The Centre for International Studies produces audio podcasts wherever possible for our events. All podcasts are listed below individually - please note that Q&A are not included in the recordings.
Recorded 30 April 2013 in the Lecture Theatre, Manor Road Building.
This half-day workshop discussed the contributions of constructivism and what the future constructivist research agenda might look like. The Convenor was Professor Andrew Hurrell.
Session One: ‘The Role of Agency in Constructivism’
Professor Kathryn Sikkink, (McKnight Presidential Chair in Political Science, University of Minnesota and Visiting Professor, Blavatnik School of Government). Discussant: Mr Max Thompson (Oxford DPIR). Chair: Professor Duncan Snidal (Oxford DPIR).
Session Two: ‘Constructivism and the Turn to Practice’
Professor Iver Neumann(Montague Burton Professor of International Relations, LSE). Discussant: Mr Quentin Bruneau (Oxford DPIR). Chair: Professor Todd Hall (University of Toronto).
Session Three: ‘Are legal norms distinctive and what do they add to the analysis of political change?'
Professor Martha Finnemore (University Professor of Political Science and International Affairs, The George Washington University). Discussant: Dr Travers McLeod (Oxford DPIR). Chair: Professor Andrew Hurrell (Oxford DPIR).
Session Four: ‘Constructivism and the Study of Global IR’
Professor Amitav Acharya (UNESCO Chair in Transnational Challenges and Governance, American University). Discussant: Mr Vinicius Rodrigues Vieira (Oxford DPIR). Chair: Professor Kalypso Nicolaidis (Oxford DPIR).
Professor Nico Krisch, Professor of International Law, Hertie School of Governance, Berlin, and ICREA Research Professor, IBEI, Barcelona, delivered the 2012 Lecture at 14.30 on Friday 12th October in the Lecture Theatre, Manor Road Building. This was followed by a discussion forum on New Directions in the Study of Global Governance. The participants were:
This series of podcasts is taken from the Historical Materialism and International Relations seminar series convened by Alexander Anievas. The seminars are given at 5 pm on Thursdays in Seminar Room C, Department of Politics and International Relations.
The Historical Materialism and International Relations seminar series seeks to explore and develop the multiple points of contact between Marxist theory and international relations, most broadly defined. It does so with the double aim of investigating the critical and explanatory potentials of Marxism in the domain of international relations, as well as to probe what an engagement with ‘the international’ might contribute to Marxist theory. The seminar series is associated with the journal of Historical Materialism: Research in Critical Marxist Theory and its forthcoming ‘Historical Materialism and International Relations’ book series.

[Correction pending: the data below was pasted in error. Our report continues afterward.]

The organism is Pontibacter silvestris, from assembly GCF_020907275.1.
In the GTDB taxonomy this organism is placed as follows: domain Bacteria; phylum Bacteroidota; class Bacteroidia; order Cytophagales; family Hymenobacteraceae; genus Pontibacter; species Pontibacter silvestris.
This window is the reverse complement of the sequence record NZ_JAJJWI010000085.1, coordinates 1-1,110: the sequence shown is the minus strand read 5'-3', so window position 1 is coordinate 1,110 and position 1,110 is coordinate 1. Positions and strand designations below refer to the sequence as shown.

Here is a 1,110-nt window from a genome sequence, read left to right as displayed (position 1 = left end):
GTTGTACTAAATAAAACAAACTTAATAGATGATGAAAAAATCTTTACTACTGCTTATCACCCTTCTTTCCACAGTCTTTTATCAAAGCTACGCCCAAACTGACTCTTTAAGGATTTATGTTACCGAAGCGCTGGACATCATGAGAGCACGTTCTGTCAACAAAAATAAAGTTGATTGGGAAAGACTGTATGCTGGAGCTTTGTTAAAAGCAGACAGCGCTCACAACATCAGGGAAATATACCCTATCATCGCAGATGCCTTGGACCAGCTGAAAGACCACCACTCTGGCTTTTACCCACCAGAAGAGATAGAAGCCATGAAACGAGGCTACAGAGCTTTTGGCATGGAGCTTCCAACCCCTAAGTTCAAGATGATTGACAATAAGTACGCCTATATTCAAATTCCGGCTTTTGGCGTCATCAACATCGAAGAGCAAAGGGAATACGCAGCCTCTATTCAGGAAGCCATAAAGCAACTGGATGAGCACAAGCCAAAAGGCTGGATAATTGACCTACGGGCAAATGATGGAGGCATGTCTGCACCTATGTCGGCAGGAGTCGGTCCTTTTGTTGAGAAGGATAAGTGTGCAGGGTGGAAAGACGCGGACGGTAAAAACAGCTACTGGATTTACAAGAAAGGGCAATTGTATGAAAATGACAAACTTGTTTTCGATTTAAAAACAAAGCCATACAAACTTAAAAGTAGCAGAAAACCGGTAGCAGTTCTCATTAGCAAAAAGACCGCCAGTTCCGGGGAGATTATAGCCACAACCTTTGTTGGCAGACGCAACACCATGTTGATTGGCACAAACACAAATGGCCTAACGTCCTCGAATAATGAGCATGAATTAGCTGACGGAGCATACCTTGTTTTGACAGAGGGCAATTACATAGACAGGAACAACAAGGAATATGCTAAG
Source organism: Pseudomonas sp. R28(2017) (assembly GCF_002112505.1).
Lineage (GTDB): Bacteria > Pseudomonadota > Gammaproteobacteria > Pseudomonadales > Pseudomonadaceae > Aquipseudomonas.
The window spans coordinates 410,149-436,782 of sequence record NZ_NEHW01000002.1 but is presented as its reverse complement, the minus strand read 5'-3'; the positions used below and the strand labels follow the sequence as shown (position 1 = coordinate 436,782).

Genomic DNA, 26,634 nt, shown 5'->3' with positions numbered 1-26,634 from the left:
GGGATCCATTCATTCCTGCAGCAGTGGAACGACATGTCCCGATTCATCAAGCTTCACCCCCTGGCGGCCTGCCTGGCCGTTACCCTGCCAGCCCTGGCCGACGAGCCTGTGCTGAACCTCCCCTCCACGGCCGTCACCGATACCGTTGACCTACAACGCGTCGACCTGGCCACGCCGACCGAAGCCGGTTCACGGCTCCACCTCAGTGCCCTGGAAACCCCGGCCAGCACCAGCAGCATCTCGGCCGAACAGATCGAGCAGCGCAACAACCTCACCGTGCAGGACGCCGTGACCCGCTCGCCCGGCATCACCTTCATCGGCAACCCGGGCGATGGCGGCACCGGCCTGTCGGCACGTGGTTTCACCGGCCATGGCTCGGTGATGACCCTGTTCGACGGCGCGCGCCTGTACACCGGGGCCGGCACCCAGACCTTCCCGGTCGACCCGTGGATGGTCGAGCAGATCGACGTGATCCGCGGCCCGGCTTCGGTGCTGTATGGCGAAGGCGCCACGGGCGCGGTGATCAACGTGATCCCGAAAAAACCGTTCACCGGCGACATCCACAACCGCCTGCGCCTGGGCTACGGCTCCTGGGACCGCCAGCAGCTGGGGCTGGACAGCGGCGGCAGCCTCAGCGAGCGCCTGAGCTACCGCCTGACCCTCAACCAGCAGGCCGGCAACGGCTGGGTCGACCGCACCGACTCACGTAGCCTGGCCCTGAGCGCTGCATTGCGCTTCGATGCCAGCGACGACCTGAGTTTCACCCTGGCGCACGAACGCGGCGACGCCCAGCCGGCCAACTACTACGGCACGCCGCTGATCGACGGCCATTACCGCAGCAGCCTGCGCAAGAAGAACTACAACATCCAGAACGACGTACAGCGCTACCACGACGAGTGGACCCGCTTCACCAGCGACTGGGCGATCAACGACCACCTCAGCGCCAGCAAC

It has become a commonplace that the events of 11 September have led to, or accelerated, general tendencies toward increasing aggrandizement of the U.S. executive branch to the point where Harold Lasswell's "garrison state" may in fact be coming into existence. To assess this claim is difficult, not least because of data problems. An institutional perspective, with its concomitant focus on organizational development, provides a promising alternative to seeing whether Lasswell was right.
David Sylvan is professor of international relations at the Graduate Institute of International and Development Studies in Geneva and is an associate member at Nuffield for the academic year and a visitor this term. He is the coauthor of U.S. Foreign Policy in Perspective: Clients, Enemies, and Empire.
The first event in this seminar series was entitled 'Lessons from the field -- and why they are rarely learned'. It was given on January 24 by Ian King, Governance Advisor to the UK Stabilisation Unit.
This series is convened by Professor Richard Caplan.
The Centre for International Studies and the Oxford Institute for Ethics, Law and Armed Conflict convened a public discussion and launch for the book Responsibility to Protect: Cultural Perspectives in the Global South (Routledge, Sept. 2011, co-edited by Dr. Rama Mani and Professor Thomas G. Weiss).
Dr. Rama Mani (Councillor, World Future Council; former Executive Director, International Centre for Ethnic Studies, Sri Lanka; Senior Researcher, CIS, University of Oxford; Director, Responsibility to Protect: Southern Cultural Perspectives)
Professor Jennifer Welsh (Professor of International Relations; Director, Centre for Ethics and Law in Armed Conflict; Co-Editor, UN Security Council and War)
Professor Richard Caplan (Professor of International Relations; Advisor to the United Nations Peacebuilding Commission and UK House of Commons Select Committee on Foreign Affairs)
Professor Kalypso Nicolaïdis (Professor of International Relations; Director, Centre for International Studies and Centre for European Studies; Member of Reflection Group on Future of Europe)
The Centre for International Studies and the Oxford Fulbright Initiative held a workshop on June 10, 2011 to discuss 'the Role of Status in International Relations'.
Professor Deborah Welch Larson (University of California, Los Angeles): "Managing Rising Powers: The Role of Status Concerns"
Professor Iver B. Neumann (Norwegian Institute of International Affairs): "Status is Cultural: Durkheimian Poles and Weberian Russians Seek Great Power Status"
Dr Edward Keene (University of Oxford): "Social Status, Social Closure and 'Civilization': an Essay on the Idea of a 'Normative Power Europe'"